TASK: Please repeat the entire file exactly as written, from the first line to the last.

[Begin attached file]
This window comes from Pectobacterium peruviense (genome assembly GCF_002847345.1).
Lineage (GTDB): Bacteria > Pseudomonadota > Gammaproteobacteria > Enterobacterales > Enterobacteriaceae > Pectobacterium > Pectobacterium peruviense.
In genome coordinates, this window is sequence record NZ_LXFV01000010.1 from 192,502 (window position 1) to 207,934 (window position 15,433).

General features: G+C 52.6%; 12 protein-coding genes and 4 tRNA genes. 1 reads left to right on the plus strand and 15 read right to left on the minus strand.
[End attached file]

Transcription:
This window comes from Pectobacterium peruviense (genome assembly GCF_002847345.1).
Lineage (GTDB): Bacteria > Pseudomonadota > Gammaproteobacteria > Enterobacterales > Enterobacteriaceae > Pectobacterium > Pectobacterium peruviense.
In genome coordinates, this window is sequence record NZ_LXFV01000010.1 from 192,502 (window position 1) to 207,934 (window position 15,433).

General features: G+C 52.6%; 12 protein-coding genes and 4 tRNA genes. 1 reads left to right on the plus strand and 15 read right to left on the minus strand.